June 2, 2015

You FEEL What You Eat (My Revitalize 2015 Recap)

Tucson

I spent the past four days at the second annual Mind Body Green Revitalize conference in Tucson, AZ. It was an incredible event, and I had a front row seat (literally!) where world renowned experts in wellness and integrative medicine were speaking about physical health, emotional health, sex, biohacking, brain science, and beyond.

I want to share some of my favorite take-aways with you.

Over the course of the past few years, I’ve become increasingly interested in the role that our physical health plays in our emotional wellbeing. There’s mounting scientific evidence that the relationship between the two is strong, and researchers are currently looking most specifically in two, distinct areas:

One, the role that the microbiome plays in anxiety, depression, and other mood disorders, and two, the role that inflammation may play in depression.

To translate, the microbiome refers to all of the tiny microbial organisms (bacteria, fungi, etc.) that live in our guts and on our skin and – while it might sound a little disgusting – we NEED these creatures (the good ones at least!) for our survival. They actually outnumber our human cells by 10-1, and everyday there are tiny wars playing out inside, and on, our bodies between the “good microbes” and the “bad microbes.” To be very simplistic about it: when the bad microbes take over, illness results.

The good microbes are killed (along with the bad ones) by antibiotics, but are fed with healthy, probiotic foods like fermented vegetables. No one does a better job of describing and discussing the microbiome than gastroenterologist Dr. Robynne Chutkan, so if you want to learn more about the microbiome in general you can watch her talk from Revitalize 2014 right here.

That said, we’re now learning that dysbiosis in the gut (microbial imbalance) may play a role in anxiety, among other things.

Furthermore, there’s evidence that inflammation in the brain, which may result of any number of physical diseases or general ill health, may play a part in a subjective feeling of depression and many of its symptoms (low energy, difficulty with sleeping and eating, etc.)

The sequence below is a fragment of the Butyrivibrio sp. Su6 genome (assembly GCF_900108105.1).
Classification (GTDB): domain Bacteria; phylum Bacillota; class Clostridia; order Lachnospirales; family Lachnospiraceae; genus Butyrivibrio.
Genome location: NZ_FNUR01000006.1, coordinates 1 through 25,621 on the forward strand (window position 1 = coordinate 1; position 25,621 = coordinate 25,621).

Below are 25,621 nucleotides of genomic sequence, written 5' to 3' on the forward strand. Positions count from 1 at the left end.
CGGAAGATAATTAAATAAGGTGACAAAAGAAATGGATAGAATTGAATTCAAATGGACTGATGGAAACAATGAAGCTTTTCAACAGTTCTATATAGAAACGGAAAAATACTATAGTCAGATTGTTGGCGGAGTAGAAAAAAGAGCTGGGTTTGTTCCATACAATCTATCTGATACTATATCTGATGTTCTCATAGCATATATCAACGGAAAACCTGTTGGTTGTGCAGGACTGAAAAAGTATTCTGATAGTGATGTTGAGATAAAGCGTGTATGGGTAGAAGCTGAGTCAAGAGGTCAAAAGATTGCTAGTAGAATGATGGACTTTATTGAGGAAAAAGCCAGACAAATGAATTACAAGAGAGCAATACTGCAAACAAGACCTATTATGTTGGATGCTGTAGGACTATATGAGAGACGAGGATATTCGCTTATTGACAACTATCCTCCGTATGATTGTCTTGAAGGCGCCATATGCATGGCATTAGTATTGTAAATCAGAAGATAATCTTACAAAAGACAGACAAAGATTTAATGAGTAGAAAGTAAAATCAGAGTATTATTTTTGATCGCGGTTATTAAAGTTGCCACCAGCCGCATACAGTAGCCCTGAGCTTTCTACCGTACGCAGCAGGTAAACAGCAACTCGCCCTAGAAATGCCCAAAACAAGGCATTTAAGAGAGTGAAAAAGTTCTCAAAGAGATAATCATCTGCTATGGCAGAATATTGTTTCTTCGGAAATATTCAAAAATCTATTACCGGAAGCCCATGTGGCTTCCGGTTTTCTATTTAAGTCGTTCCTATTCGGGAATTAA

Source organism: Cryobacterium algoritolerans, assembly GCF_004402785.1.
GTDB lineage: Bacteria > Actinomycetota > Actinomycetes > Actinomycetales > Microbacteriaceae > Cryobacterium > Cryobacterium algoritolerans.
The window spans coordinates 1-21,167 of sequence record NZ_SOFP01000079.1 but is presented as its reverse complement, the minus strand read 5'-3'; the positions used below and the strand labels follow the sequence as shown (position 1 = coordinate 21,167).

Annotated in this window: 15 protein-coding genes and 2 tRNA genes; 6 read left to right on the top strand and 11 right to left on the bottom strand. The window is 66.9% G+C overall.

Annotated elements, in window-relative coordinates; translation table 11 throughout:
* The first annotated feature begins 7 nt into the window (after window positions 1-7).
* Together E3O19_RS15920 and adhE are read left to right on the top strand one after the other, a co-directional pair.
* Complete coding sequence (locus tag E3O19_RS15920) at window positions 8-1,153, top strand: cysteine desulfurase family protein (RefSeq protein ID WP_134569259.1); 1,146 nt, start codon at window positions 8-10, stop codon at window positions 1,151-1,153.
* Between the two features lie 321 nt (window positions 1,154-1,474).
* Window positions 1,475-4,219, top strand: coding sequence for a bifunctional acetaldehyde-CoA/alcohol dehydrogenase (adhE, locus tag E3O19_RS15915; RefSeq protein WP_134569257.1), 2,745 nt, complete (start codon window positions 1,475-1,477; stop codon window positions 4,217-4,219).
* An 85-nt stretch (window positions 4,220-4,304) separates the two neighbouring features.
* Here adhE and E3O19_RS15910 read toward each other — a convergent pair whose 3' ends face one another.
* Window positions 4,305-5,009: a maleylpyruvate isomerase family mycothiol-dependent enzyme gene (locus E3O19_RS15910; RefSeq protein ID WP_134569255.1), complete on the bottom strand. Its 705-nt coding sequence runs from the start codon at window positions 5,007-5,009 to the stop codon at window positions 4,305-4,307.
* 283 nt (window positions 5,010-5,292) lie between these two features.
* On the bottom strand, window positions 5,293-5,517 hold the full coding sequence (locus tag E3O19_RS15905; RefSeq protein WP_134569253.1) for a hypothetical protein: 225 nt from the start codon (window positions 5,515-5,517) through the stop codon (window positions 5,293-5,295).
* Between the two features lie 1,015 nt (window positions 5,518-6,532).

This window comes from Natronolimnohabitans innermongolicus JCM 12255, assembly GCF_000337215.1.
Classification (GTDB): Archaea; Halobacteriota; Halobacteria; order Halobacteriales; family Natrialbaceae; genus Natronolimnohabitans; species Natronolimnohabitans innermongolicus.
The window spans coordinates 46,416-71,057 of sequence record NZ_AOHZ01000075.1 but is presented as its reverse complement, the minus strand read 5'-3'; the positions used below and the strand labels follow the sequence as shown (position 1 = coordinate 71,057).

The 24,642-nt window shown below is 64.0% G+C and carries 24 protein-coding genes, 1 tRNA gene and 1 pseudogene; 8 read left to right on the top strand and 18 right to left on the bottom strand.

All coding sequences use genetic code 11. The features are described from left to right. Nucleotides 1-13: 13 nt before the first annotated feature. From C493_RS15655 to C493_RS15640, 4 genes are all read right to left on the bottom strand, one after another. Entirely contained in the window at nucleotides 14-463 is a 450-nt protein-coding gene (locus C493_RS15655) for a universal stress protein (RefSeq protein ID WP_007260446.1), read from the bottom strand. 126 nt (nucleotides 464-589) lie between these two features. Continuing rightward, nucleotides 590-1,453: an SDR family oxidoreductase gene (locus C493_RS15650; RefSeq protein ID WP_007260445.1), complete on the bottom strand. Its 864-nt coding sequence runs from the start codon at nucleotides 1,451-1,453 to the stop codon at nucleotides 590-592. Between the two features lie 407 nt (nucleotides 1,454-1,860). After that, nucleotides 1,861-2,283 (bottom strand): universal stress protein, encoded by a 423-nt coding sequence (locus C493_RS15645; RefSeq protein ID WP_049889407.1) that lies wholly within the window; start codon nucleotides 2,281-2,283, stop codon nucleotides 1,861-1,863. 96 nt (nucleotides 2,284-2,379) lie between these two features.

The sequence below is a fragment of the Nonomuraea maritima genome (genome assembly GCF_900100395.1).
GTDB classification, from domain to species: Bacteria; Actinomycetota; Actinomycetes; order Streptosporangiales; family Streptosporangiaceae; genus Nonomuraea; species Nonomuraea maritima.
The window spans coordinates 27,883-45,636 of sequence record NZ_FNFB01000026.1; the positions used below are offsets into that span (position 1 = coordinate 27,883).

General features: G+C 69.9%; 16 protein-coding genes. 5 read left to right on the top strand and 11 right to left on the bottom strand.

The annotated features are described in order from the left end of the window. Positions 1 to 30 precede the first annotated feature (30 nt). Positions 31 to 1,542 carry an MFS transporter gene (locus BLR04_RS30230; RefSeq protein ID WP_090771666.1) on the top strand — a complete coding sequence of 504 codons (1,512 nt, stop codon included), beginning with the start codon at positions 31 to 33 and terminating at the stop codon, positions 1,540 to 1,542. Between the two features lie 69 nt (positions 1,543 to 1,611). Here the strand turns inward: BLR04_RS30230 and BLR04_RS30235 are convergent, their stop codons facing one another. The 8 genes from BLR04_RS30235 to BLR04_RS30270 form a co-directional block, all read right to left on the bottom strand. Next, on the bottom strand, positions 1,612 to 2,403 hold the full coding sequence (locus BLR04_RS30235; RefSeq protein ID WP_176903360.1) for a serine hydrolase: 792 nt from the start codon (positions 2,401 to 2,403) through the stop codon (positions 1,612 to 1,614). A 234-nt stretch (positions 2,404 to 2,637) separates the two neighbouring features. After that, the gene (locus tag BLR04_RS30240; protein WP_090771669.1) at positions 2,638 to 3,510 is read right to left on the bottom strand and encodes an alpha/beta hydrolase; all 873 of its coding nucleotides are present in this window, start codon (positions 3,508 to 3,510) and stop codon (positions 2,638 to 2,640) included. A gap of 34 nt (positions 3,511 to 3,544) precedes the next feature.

It would appear that the old adage that “we are what we eat” applies to our emotional lives as well.

I’ve been personally interested in health and nutrition for a long time, but I’ve upped my own game over the course of the past 9 months or so, and I’m really reaping the rewards. I’ve been exercising more, have been more diligent about taking my supplements, and have added some “super foods” to my diet (namely chia, and sauerkraut, and I’ve been drinking more smoothies, etc.). As a result I’ve had more energy, have been sleeping better, and have experienced a greater stability in my overall mood.

If you’re curious to learn more about how you can take better care of your mental health through nutrition, I highly recommend Dr. Mark Hyman’s book, The UltraMind Solution. It’s an excellent resource and it covers the specific supplements that are beneficial to brain health, like L-Tyrosine, which naturally boosts dopamine release and absorption – dopamine being a key neurotransmitter involved in mood and attention**.

There were TONS of great talks this year and I’ll be sharing some of my favorites on social media as they get released, but this was some of the content that excited me the most – and you can count on me to talk more about it as the research develops.

In the meantime, if this post is making you feel inspired to up your own game in the health department, here’s what I recommend:

1) Be gentle with yourself. It’s not necessary to do a complete “life overhaul.” Just try to lean in to greater health and wellness. According to the New York Times the single best form of exercise is simply walking. So if you haven’t been making exercise a priority, see if you can get out a few times a week and take a walk.

2) If you enjoy junk food and sweets, and if the thought of giving them up is overwhelming, focus instead on trying to eat MORE healthy foods. What does that mean? More veggies, more greens. If you want to watch a great movie about food and nutrition, I highly recommend Fed Up.

3) If you’re already exercising and eating well, can you lean in more?

Your mood will certainly thank you 🙂

** Medical disclaimer: Don’t take supplements without proper advisement by your medical doctor.

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